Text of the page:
The newspaper can be considered the original form of media that allowed physical boundaries to be crossed and addressed information that was of public interest. Newspapers created a sense of perceived timelessness, the idea that information could be read by anyone at any time. It reflected the issues of the day and gave a medium for which society could discuss these issues, no matter their physical setting. It extended ideas of community, giving the public a sense of identity while satisfying societies need for information of events whether they were there or not. Newspapers provided a certain freedom for society. Members of the family could congregate around, for example, the dining room ...view middle of the document...
Having the television on almost becomes habit, and acts as a time keeper. (Everyday life in (front of) the screen: the consumption of multiple screen technologies in the living room context p. 196)
For example, early morning television such as breakfast shows follow a routine of repeating the current day’s news. This is because early morning viewership is quite disjointed; people jump in an out as they rush to get ready for the work day. This contrasts with the evening news, which is a more focused and structured broadcast. (Moores. S, p. 66)
The broadcasting of television does not just continue its routine flow however, for sometimes large societal events happen that interrupt the dailiness of the routine. These events can be unexpected and shocking, such as the Boston Marathon bombings, or grand planned occasions, such as the recent Royal Wedding. It is here where our routine goes beyond simply watching a greatly disjointed broadcast (Moores. S, p. 66). When events such as these happen, the routine is interrupted and thus our attention increases ten-fold. The live broadcasting of the event acts as a bridge that transports us to its very location, the television is able to deliver an impression of presence. It extends the media’s reach across vast geographical distances (The media and the public, p. 27). The effect is amplified when the event disturbs what would otherwise be a routine broadcast. The Boston attacks were so unexpected that it left many people in a suspension of disbelief. As Scannell (1996: 84) writes, it can “produce the effect of being there, of being involved in the occasion.” (Moores. S, p. 67).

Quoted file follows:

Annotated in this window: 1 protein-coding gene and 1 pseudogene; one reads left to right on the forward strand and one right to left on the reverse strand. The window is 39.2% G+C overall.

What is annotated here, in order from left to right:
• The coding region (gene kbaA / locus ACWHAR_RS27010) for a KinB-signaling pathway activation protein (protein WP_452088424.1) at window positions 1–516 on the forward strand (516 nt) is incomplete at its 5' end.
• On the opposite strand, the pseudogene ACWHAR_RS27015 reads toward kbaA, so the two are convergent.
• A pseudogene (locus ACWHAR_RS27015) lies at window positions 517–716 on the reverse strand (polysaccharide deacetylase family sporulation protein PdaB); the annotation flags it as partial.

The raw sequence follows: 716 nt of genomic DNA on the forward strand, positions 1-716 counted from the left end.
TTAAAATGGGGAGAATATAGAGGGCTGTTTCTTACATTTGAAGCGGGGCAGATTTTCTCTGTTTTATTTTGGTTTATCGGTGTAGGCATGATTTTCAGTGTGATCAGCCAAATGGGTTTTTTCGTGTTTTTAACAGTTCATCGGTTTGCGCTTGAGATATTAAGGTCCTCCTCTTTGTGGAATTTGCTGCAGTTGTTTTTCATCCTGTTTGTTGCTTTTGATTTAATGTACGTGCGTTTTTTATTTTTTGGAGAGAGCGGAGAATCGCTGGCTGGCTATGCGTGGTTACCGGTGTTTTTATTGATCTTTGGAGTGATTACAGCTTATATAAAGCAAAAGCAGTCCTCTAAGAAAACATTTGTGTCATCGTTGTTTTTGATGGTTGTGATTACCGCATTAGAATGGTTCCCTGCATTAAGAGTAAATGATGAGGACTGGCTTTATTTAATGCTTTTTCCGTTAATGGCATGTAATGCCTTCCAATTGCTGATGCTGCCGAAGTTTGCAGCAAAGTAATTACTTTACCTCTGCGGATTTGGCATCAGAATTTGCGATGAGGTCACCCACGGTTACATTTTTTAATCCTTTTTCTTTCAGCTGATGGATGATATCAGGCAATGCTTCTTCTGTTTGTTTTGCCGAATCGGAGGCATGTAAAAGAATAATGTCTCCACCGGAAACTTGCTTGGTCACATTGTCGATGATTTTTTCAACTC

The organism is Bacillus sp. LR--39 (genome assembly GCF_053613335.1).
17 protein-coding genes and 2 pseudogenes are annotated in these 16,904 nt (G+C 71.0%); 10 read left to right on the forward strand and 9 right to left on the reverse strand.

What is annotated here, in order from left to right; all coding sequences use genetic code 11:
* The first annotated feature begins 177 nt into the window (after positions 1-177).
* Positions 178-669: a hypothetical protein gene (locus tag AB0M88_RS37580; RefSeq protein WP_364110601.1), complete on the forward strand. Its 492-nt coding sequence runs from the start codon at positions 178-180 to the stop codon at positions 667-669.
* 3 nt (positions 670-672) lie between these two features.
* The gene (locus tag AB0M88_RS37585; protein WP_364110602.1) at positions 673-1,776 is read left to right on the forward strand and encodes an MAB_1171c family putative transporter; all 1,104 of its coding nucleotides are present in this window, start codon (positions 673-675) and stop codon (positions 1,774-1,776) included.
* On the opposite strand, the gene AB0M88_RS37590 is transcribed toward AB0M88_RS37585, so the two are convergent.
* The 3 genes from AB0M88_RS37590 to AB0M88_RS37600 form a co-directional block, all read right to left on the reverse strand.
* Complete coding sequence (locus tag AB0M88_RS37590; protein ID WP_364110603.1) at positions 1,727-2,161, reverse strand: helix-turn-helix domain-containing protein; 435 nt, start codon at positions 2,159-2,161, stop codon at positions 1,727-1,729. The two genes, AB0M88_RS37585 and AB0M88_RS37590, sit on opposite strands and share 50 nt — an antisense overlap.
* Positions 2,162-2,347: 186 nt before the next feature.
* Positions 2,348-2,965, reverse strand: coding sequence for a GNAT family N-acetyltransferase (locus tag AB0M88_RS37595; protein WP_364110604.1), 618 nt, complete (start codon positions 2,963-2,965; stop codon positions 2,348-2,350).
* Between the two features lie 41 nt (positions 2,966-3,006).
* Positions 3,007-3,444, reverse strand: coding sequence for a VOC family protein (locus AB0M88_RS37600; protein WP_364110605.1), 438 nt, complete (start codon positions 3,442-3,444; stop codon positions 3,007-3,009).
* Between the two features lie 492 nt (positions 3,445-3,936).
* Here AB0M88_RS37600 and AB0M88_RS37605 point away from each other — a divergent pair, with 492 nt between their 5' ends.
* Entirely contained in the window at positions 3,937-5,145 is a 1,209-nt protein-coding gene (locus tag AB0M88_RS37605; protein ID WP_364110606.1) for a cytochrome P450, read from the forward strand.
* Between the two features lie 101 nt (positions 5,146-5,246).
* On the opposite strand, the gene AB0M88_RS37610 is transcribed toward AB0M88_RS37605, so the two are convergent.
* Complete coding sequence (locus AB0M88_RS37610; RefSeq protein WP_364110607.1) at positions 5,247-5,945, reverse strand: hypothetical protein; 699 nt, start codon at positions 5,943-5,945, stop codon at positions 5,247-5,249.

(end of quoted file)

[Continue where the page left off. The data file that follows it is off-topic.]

It’s through the live broadcast that the private attendance of the home creates a sense of pluralisation; small groups assembled in the living room, the television at the centre of their concentration. This is a situation that brings a sense of togetherness and community, knowing you’re not the only one attending this ‘place’, and that numerous other groups are doing that exact same thing. This creates the experience of a sort of connected media ritual, whereby all of society experience similar feelings through the connection of that very event. Even if it is only a temporary thing, live broadcasting has such a powerful effect that it may stop entirely the routine of an individual or indeed a community. The predictable nature of life
The very nature of the television has however changed. This change has been a long time coming, for since the televisions inception, the role has played in the household been largely the same since the 1980’s. Once considered the centre of the home, our attentions have shifted as we adopt the ever growing and ever changing space of the internet.
In an attempt to keep up, television has attempted many changes in its layout to keep viewers interested. Netflix offers a service where television shows may be accessed on demand at any time, and news channels such as Sky News encourage viewers to ‘press the...